In Limusaurus, the sternum was fused into a single, large, continuous plate, another feature that represents evolutionary convergence upon coelurosaurs. It also possesses a furcula, or wishbone, which previously was unknown among ceratosaurians. Distinctively, the scapula bore a prominent ridge at its front end, and the "boot" of the pubis pointed backwards in a hook-like shape and had a ridge on each side. The legs of Limusaurus had proportions that were well-adapted to running, with the lower portions of the leg being much longer than the femur; the tibiotarsus, the fusion of the tibia and tarsal bones, was 1.2 times the length of the femur, and the foot was 1.3 times the length of the femur. The first toe on each foot, or the hallux, was extremely reduced, being only 17% the length of the third metatarsal; the metatarsals of the other three toes were arranged in an arc, with the fourth metatarsal adhering tightly to the third for its entire length.[1]

Limusaurus has several features of the head in common with basal theropods such as other ceratosaurs and coelophysoids, but it also convergently shares a number of traits, including the beak and the fused sternum, with the later coelurosaurs. The overall aspect of the animal, including the long neck and legs, is very similar to that of the Cretaceous ornithomimid theropods, as well as the Triassic non-dinosaurian archosaur Effigia, representing a significant case of convergent evolution among these three distinct groups of archosaurs.[1]


Limusaurus is a member of the Ceratosauria that shares characteristics with both coelophysoids and tetanurans. The features present in Limusaurus are suggestive of a close relationship between the clades Ceratosauria and Tetanurae. A number of features allow it to be distinguished as a ceratosaurian; these include the tall skull and small antorbital fenestra, the maxilla forming part of the nostril, the nasal enclosing the antorbital fenestra on its back margin, the large mandibular fenestra and relatively short dentary compared to the rest of the jaw, the bulging head of the humerus as well as the long and angled deltopectoral crest, the lack of ossified wrist bones, the large and expanded "boot" of the pubis, and the two grooves on the sides of the foot claws.[1]

Limusaurus was originally described as a basal ceratosaurian,[1] with both it and Elaphrosaurus being recovered as the most basal ceratosaurians in various phylogenetic analyses.[7][8][9] However, subsequent research has placed it in the more derived group Abelisauroidea,[10] specifically as a member of the Noasauridae.[11] An analysis conducted in the study of multiple individuals of different ages found Limusaurus and Elaphrosaurus to group in the clade Elaphrosaurinae, within the family Noasauridae. Noasauridae was placed in a position outside Neoceratosauria, the group containing Ceratosaurus and Abelisauridae. The phylogenetics within Noasauridae, from the version of the analysis with separate specimens of Limusaurus, are shown below. It is notable that all the juvenile specimens grouped to the exclusion of adult specimens, showing that its anatomy changed significantly through growth.[2]

Known remains of the related Elaphrosaurus












A contrasting analysis conducted by Rauhut and Carrano in 2016 found slightly different relationships within Noasauridae. The specimen CCG 20011 (an as-of-yet unnamed taxon formerly referred to the tetanuran Chuandongocoelurus), which was not included in other analyses, was found to be closer to Elaphrosaurus than Limusaurus, with the three taxa representing Elaphrosaurinae. Velocisaurus, Noasaurus and Masiakasaurus were the only taxa within Noasaurinae, as Laevisuchus and Deltadromeus were placed basal to the group of Noasaurinae and Elaphrosaurinae within Noasauridae.[11][12]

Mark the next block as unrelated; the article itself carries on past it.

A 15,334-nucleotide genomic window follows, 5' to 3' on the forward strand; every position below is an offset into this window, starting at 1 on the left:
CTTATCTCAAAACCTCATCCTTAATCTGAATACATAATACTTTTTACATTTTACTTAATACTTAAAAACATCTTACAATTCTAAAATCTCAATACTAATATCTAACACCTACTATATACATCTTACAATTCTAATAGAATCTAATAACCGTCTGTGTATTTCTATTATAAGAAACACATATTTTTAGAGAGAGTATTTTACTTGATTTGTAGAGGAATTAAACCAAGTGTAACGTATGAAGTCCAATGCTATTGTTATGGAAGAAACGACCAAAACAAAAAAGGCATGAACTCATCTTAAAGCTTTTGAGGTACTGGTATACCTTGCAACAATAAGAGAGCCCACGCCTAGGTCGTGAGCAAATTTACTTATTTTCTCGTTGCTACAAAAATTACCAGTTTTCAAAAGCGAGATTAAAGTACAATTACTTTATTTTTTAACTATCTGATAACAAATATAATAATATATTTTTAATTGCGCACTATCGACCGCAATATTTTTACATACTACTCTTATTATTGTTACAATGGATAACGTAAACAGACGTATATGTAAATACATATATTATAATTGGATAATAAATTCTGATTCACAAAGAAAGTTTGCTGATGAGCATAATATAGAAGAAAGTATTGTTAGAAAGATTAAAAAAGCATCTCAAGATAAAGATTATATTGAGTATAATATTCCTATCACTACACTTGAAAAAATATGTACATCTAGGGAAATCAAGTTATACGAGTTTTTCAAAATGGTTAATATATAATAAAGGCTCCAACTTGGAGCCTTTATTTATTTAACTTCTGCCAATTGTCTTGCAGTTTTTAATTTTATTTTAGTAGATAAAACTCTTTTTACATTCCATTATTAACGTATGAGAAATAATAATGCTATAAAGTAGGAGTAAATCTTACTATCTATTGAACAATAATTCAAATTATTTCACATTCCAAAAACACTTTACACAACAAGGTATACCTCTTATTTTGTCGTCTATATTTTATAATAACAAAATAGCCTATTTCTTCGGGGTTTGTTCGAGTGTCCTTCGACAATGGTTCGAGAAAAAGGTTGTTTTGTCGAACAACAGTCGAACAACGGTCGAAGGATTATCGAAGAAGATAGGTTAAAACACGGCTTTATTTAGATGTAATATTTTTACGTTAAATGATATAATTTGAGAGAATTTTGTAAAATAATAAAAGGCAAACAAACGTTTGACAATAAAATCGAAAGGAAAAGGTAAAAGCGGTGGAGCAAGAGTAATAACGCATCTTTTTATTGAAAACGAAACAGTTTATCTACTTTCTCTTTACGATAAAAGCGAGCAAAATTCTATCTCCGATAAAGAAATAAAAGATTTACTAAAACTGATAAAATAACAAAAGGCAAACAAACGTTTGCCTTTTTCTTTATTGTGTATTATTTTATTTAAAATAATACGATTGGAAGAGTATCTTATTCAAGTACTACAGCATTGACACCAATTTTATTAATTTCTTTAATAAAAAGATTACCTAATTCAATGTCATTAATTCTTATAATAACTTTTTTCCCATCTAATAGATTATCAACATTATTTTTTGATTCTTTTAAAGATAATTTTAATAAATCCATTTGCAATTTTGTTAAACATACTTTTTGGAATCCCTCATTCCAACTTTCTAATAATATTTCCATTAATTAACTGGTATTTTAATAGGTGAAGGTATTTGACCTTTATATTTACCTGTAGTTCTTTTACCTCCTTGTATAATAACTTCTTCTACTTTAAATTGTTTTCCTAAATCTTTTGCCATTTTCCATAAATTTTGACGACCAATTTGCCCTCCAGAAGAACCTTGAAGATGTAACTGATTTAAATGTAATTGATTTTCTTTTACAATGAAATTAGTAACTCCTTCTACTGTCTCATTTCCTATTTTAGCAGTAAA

Limusaurus is the first definite ceratosaur from eastern Asia to be discovered.[13] It is also one of the earliest members of the group Ceratosauria, living during the Oxfordian stage of the Jurassic period (approximately 161-157 million years ago). Its discovery shows that the Asian dinosaurian fauna was less endemic during the Middle/Late Jurassic period than previously thought, and suggests a possible land connection between Asia and other continents during that period.[1]

Digit homology

The forelimb of Limusaurus

The most basal theropods have five digits on the hand. Along the avian lineage, however, the number of digits in the hand decreased; by the emergence of the group Tetanurae, which includes birds, two digits had disappeared from the hand, leaving three digits. Traditionally, it has been hypothesized that the digits lost were the two outermost digits, i.e. digits IV V), in a process known as Lateral Digit Reduction (LDR).[1][14]

However, the hypothesis of LDR is in contradiction to some embryological studies on birds which show that, from five developmental sites, the digits that develop are the three middle digits (II, III, IV). This inconsistency has been a matter of debate for almost 200 years,[15] and has been used by Alan Feduccia to support the controversial hypothesis that birds are descended not from theropods but from some other group of archosaurs which had lost the first and fifth digits.[16] To explain the discrepancy between morphological and embryological data in the context of bird origins, an alternative scenario to LDR was developed by Tony Thulborn and Tim Hamley in 1982. In this scenario, the digits I and V of theropods were reduced in the process of Bilateral Digit Reduction (BDR), with the remaining digits developing to resemble the former digits I-III.[1][17] Limusaurus was initially considered as evidence for the BDR hypothesis due to it - and other ceratosaurians - having a reduced first digit, with researchers hypothesizing that a similar pattern of reduction occurred among the tetanurans (the sister group of the ceratosaurians).[1]